One Man’s Quest For The Truth About A Forgotten Relative Ends At San Antonio State Hospital

Jason Lucadou wanted to learn why his great-great-grandfather was “chopped” from the family tree. He found out that the reason was rooted in stigma.

By Joy DíazNovember 28, 2019 10:00 am, ,

Shame, societal norms, a lack of information – all of these things could have been reasons why Jason Lucadou didn’t hear much about about his great-great-grandfather Jules Lucadou growing up. Eventually, he did learn about Jules’ life after seeing his 1919 death certificate. That discovery led Lucadou to travel from his home in Houston to the San Antonio State Hospital cemetery to see where Jules is buried. 

“So, this is about the – approximately the area where he is in, a general area where he’d be at,” Lucadou says, pointing to Jules’ approximate gravesite during a visit in September.

For much of history, including during the early 20th century, few people discussed mental health and treatment options were limited. Still, Texas state hospitals treated thousands of people over the years. At San Antonio State Hospital alone, 1,100 people are buried in its cemetery. That means they died while in residence there. But only a handful have headstones; Jules Lucadou’s grave does not.

Until Jason Lucadou found Jules’ death certificate, the only information he had about him was from an 1896 newspaper article that mentioned Jules having an “illness.”

“It says: ‘Mr. Jules Lucadou has been seriously ill and is in still precarious state of health.’ … To me, that applies to his visiting the facility where we are at here today,” Lucadou says.

Hospital records show that just a few months after the article, Jules left his home in Brownsville, where he lived with his wife and children, and admitted himself into San Antonio State Hospital – then known as the Southwestern Insane Asylum.

“I know he was here very long; the records indicate he was here approximately 23 years,” Lucadou says.

That amounts to about one-third of Jules’ life spent in the state hospital.

Lucadou says Jules started out as a schoolteacher in 1870, and during the mid-1880s he became county tax assessor. That public service job meant that there were many newspaper articles about him, which helped Lucadou with his research.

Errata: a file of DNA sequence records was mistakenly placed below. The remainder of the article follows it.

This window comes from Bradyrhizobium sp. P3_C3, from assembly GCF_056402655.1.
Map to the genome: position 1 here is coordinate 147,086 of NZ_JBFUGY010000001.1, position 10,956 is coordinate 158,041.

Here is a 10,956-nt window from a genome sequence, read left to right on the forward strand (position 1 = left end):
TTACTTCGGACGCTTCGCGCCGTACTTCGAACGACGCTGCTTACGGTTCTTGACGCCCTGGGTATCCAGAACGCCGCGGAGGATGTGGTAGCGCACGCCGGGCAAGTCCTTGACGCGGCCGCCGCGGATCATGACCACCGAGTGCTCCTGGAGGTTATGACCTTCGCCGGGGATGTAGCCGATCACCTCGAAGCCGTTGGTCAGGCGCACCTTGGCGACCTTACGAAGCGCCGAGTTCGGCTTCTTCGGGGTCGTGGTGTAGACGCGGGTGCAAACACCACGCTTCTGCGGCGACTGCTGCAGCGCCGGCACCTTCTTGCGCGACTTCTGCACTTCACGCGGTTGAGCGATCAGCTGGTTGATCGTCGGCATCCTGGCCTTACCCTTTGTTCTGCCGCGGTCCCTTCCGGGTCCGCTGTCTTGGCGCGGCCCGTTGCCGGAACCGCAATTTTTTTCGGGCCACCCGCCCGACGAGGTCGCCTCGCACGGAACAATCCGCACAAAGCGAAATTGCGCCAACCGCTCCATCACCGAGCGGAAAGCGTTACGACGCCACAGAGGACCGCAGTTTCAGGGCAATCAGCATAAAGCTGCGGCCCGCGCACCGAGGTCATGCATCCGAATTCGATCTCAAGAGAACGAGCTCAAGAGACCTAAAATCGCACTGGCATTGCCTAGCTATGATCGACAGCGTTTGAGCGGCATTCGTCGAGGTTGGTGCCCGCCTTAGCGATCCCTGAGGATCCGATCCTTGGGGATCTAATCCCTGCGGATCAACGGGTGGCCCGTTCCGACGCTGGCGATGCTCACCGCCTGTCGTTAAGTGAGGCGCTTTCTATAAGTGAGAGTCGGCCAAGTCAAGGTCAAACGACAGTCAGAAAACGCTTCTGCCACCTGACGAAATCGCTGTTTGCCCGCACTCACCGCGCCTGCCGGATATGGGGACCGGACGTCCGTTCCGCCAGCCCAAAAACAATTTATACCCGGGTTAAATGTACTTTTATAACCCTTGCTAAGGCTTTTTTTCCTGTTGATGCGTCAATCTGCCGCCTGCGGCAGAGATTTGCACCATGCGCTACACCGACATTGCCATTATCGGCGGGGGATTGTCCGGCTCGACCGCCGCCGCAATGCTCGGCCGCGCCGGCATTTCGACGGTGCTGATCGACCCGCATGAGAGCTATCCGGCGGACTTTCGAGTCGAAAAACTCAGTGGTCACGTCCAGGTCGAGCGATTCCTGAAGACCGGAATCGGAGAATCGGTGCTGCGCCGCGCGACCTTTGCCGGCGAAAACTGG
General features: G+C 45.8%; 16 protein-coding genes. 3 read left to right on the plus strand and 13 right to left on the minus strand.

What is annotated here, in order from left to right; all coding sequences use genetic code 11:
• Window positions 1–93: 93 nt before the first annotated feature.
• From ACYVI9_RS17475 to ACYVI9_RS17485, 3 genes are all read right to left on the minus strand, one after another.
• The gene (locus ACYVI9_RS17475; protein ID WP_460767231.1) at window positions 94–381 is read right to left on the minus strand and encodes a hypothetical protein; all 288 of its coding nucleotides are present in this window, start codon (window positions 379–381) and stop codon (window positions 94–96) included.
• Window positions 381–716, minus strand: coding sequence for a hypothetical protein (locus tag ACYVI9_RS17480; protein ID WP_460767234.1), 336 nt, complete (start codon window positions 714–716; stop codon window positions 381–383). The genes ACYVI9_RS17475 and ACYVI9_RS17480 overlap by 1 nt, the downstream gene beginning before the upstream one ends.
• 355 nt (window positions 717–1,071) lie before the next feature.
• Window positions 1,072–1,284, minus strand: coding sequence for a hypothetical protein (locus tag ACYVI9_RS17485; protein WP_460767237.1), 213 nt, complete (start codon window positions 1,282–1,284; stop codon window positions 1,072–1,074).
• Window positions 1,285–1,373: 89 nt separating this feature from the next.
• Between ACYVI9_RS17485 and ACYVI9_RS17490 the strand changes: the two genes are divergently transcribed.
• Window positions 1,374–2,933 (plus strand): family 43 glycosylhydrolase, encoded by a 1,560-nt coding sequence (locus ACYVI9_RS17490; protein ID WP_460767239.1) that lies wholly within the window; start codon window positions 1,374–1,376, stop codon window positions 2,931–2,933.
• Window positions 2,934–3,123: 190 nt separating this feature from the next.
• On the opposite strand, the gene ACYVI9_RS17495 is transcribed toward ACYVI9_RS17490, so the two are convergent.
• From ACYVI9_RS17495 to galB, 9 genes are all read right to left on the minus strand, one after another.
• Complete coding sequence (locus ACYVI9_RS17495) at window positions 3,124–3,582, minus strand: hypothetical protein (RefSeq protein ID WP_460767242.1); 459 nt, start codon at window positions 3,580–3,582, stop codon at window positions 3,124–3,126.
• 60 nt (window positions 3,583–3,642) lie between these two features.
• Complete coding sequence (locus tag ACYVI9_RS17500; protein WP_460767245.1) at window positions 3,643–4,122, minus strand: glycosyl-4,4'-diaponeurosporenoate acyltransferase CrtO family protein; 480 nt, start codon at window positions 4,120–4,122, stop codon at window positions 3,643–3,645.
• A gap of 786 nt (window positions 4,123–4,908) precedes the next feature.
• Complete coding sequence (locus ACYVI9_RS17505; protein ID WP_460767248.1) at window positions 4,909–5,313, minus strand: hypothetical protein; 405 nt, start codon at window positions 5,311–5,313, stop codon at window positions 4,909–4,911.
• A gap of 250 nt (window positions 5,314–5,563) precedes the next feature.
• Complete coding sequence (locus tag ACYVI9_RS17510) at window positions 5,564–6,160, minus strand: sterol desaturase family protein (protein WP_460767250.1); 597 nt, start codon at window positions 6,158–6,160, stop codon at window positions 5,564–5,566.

News articles indicate that Jules was a first-generation Texan – the son of a French man and a Swiss woman. He was fluent in several languages, including Spanish. At some point during his working life he even became an immigration judge.

With so much documentation about Jules’ life, Lucadou found it suspicious that relatives left Jules off the family tree. But for many families, a relative receiving treatment at a state hospital was tantamount to them being locked away for good – so, in some cases, they were forgotten.

Joy Díaz/Texas Standard

Jason Lucadou meets with San Antonio State Hospital representative Jessica Ruiz, volunteer Michelle Hayden and others at the hospital's cemetery on the 100th anniversary of his great-great-grandfather Jules' death. Jules Lucadou lived at the hospital for over 20 years, where he eventually died in 1919.

Today, as we learn more about mental illnesses, more people are also curious about their forgotten relatives. Jessica Ruiz works at the San Antonio State Hospital, and says she gets calls every week from people looking to track down relatives.  

“‘I’m doing genealogy,’” she says people tell her. “‘Can you help me?’” they say.

Sometimes she can. In fact, she’s the one who helped Lucadou with his research about Jules. She had also told him that the anniversary of Jules’ death was coming soon, which is what led to Lucadou’s visit to the cemetery.

“Jules passed away exactly 100 years ago today,” Ruiz says during Lucadou’s visit.

Ruiz arranged for the Lucadou family to visit the cemetery that day, and for volunteers to spruce up the grounds. Michelle Hayden is one of those volunteers.

“I kind of get teary thinking about it; it’s very touching to me. Each one of these people is an individual, and is a daughter or son of our creator, and we have a responsibility to each other as brothers and sisters,” Hayden says.

This small gathering, Lucadou, Ruiz and Hayden, didn’t feel like a meeting of strangers. It felt like a gathering of distant relatives who were catching up with each other.

“What was wrong? I mean, I know psychology was a new thing – what did they say on the records?” Hayden asks Lucadou.

“It was listed as a bipolar disorder,” he replies.

“Back then?” she asks him.

“Yup, bipolar – I didn’t even know they could diagnose that,” he says.

Ruiz looks up the origins of bipolar disorder on her phone.

“French psychiatrist Jean-Pierre Falret published an article in 1851 describing what he called ‘circular insanity,’ and it was the first documented diagnosis of bipolar disorder,” she says.

That was the Lucadou mystery, the reason Jules’ life was kept a secret.

On the day of the cemetery visit, Ruiz got a call from another family doing research.

“I was able to confirm that their loved one is here, and noticed that next year will be the centennial,” she says. 

She tells Lucadou that that family will come to the cemetery to pay their respects in just a few months in 2020.

“See what you started!” Ruiz says to Lucadou, laughing.

Lucadou’s investigation about his great-great-grandfather was a way for him to demystify the past. And what he found was that Jules was a man who lived with bipolar disorder – a mental illness, not a moral or a spiritual deficiency. 

Now, both Lucadou’s are at peace. 


Edited for the web by Caroline Covington.